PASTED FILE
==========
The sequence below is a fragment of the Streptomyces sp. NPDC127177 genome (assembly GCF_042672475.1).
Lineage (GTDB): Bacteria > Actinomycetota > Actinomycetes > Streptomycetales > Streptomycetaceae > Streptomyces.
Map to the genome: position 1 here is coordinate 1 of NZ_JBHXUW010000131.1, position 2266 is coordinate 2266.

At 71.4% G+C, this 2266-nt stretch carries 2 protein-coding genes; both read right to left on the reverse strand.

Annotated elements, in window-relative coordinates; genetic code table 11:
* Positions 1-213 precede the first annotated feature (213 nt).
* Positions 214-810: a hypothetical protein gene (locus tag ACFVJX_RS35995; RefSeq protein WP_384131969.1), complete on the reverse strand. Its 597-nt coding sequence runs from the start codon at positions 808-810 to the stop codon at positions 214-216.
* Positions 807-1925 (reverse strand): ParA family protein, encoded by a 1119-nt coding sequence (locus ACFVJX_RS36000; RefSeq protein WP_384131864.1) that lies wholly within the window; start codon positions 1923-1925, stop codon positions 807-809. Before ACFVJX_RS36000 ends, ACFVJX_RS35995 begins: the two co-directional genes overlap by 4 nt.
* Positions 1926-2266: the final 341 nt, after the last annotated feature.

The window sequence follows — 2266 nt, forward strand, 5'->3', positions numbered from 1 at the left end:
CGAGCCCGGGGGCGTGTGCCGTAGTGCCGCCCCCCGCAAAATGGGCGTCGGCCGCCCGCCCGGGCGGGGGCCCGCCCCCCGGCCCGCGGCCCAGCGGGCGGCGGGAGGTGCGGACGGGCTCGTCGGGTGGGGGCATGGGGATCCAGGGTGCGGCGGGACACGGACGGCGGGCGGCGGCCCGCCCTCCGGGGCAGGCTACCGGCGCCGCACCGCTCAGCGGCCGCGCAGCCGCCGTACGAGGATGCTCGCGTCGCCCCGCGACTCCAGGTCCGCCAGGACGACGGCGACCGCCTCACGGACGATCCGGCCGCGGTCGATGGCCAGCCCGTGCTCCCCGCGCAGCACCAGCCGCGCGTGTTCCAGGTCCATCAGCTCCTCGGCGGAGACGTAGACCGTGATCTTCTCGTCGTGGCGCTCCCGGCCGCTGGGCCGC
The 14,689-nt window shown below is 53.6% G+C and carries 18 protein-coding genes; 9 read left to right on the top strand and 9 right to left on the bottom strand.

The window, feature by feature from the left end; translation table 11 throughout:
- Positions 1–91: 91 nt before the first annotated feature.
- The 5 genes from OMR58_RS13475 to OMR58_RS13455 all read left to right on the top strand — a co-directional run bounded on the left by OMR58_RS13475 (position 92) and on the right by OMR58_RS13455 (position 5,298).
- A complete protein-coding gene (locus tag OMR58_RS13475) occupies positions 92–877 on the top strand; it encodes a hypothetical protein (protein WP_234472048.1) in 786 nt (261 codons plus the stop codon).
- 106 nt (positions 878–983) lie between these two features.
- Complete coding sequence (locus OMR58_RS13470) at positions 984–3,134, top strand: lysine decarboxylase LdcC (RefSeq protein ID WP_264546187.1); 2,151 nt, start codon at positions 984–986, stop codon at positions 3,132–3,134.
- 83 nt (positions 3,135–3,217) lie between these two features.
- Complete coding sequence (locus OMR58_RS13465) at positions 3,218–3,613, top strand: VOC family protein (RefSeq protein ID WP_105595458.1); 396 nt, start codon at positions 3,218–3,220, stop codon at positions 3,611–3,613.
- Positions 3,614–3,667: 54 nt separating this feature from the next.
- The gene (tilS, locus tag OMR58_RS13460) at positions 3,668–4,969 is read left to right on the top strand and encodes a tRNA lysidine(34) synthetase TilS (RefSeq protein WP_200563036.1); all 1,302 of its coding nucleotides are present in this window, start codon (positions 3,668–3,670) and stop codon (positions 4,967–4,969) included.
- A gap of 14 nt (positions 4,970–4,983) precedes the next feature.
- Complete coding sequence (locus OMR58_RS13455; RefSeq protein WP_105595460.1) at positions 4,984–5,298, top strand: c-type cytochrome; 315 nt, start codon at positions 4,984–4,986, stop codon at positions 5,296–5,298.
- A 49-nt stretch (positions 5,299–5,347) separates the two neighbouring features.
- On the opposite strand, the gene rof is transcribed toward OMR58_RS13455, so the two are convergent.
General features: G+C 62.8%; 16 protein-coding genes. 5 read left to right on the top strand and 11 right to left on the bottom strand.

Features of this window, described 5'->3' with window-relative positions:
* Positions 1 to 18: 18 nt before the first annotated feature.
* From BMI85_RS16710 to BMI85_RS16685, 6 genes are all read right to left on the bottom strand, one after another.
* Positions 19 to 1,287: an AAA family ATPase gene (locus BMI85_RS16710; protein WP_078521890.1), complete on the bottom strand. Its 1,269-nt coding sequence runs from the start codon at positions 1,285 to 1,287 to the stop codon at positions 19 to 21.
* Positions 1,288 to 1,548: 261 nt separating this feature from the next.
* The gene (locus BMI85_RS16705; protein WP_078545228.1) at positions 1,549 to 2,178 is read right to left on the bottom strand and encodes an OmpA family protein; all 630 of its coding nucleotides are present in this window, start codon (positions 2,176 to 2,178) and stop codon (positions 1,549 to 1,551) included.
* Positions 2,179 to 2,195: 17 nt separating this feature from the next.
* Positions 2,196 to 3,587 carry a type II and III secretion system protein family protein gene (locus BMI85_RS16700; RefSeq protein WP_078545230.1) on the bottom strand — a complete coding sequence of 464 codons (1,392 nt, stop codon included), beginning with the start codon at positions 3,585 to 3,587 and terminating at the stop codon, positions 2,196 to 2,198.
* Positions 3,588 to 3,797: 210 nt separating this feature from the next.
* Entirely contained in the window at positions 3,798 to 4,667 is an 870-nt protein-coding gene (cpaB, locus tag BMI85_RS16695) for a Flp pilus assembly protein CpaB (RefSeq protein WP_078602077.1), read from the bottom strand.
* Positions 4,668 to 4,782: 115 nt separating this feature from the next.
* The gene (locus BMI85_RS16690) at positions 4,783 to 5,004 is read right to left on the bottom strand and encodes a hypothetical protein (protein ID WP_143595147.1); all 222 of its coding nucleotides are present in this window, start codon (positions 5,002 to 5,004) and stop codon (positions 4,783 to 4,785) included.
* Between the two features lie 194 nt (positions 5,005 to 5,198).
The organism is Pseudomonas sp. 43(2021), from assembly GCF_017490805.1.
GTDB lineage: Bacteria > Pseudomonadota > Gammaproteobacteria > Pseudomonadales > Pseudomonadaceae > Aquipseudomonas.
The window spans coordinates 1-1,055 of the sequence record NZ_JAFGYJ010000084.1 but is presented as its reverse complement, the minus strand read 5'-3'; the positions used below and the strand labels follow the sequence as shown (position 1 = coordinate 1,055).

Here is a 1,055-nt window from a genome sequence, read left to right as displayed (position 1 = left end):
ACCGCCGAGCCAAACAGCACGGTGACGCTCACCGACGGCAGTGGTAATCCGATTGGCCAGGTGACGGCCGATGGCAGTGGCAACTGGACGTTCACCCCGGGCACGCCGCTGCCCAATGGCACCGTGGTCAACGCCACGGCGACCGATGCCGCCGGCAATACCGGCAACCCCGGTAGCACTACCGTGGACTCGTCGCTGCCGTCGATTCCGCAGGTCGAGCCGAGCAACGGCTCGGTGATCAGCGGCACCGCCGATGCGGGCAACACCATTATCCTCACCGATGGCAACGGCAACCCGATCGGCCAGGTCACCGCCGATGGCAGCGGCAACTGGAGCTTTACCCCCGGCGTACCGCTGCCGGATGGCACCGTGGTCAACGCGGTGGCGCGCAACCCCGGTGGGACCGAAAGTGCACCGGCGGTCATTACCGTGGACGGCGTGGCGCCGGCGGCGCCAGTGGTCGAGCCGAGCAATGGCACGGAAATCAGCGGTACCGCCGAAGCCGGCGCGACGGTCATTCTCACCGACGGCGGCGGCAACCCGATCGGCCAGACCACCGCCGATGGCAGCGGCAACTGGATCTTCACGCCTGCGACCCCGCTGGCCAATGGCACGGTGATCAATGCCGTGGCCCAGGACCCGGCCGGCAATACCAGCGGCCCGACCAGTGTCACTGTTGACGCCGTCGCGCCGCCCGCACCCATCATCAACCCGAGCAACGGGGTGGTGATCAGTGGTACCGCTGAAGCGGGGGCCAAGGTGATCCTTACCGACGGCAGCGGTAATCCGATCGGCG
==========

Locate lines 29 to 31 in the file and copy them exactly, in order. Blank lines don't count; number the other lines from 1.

* Positions 1 to 18: 18 nt before the first annotated feature.
* From BMI85_RS16710 to BMI85_RS16685, 6 genes are all read right to left on the bottom strand, one after another.
* Positions 19 to 1,287: an AAA family ATPase gene (locus BMI85_RS16710; protein WP_078521890.1), complete on the bottom strand. Its 1,269-nt coding sequence runs from the start codon at positions 1,285 to 1,287 to the stop codon at positions 19 to 21.